Race by Gender Differences in the Protective Effects of Education and Income Against Subsequent Changes in Self-rated Health, Physical Activity, and Body Mass Index Among Older Americans

Document Type: Original Article


1 Department of Family Medicine, University of California Los Angeles, Los Angeles, CA 90095, USA

2 Department of Family Medicine, Charles R. Drew University of Medicine and Sciences, Los Angeles, CA 90095, USA


Background: Educational attainment and income are central to maintenance of body mass index (BMI), physical activity, and self-rated health (SRH). However, less is known about how social groups differ in the role of educational attainment and income on subsequent changes in these health outcomes. This study compared race/ethnicity by gender groups of older Americans for the effects of baseline educational attainment and income on subsequent changes in BMI, physical activity, and SRH.
Methods: The Health and Retirement Study (HRS) followed 37,495 male and female White and African American people above age 50 for 6 years from 2004 to 2010. This number included 15,581 White women, 12,495 White men, 5,580 African American women, and 3,839 African American men. Physical activity, BMI, and SRH were measured every two years. Multi-group structural equation modeling (latent growth curve modeling) was used to compare race/ethnicity by gender groups for the protective effects of educational attainment and income in 2004 on a decline in physical activity, BMI, and SRH from 2004 to 2010.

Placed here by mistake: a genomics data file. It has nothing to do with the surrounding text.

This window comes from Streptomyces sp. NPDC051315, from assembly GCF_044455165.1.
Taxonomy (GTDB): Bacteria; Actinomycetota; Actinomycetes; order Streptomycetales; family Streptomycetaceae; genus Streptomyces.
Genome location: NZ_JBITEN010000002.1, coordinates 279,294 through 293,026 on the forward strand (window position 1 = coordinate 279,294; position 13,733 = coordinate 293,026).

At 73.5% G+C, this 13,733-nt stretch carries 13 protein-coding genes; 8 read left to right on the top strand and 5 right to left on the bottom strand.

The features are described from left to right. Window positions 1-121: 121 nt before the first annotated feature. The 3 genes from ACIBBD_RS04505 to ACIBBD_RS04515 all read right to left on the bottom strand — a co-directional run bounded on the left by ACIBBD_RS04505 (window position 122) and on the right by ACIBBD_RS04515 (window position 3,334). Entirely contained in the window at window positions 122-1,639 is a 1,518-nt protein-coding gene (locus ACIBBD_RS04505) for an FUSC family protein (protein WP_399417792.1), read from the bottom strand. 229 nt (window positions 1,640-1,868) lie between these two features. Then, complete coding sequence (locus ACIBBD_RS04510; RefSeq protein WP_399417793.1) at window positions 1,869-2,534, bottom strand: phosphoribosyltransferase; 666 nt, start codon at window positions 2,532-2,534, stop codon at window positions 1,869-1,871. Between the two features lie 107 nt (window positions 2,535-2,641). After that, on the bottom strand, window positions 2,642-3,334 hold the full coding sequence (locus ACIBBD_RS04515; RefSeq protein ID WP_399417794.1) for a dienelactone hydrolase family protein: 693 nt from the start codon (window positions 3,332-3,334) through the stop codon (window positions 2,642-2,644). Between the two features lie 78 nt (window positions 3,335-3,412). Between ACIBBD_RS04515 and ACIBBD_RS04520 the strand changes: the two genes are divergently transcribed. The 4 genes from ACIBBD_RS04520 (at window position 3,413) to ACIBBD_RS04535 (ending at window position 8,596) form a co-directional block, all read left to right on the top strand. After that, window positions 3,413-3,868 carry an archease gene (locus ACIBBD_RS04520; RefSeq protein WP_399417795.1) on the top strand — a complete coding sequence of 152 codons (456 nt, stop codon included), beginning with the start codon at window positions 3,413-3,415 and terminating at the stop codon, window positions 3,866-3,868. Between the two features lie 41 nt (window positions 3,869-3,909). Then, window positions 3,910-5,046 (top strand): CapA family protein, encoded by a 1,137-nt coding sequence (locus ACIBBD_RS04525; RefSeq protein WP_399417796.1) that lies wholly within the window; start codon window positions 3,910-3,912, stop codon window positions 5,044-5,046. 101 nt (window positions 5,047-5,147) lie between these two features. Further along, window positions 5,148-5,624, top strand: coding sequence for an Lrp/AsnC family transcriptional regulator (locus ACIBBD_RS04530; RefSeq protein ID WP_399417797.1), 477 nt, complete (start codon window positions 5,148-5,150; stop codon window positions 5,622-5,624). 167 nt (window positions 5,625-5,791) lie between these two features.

Results: Major race/ethnicity by gender differences were observed in theeffects of baseline educational attainment and income on changes in BMI, physical activity, and SRH. Educational attainment and income showed more salient roles for White men and women than African American men and women. To give some examples, baseline education (years) was associated with changes in physical activity of White women and changes in BMI of White men, while baseline income was associated with changes in SRH of White Women. We did not find evidence suggesting that baseline income fully mediates the effect of baseline educational attainment on health outcomes, as in many instances, educational attainment but not income was associated with health changes over time.
Conclusion: The intersection of race/ethnicity and gender alters how educational attainment and income protects against subsequent changes in physical activity, BMI, and SRH. Social groups may vary in operant mechanisms by which social determinants of health prevent health decline in the United States.


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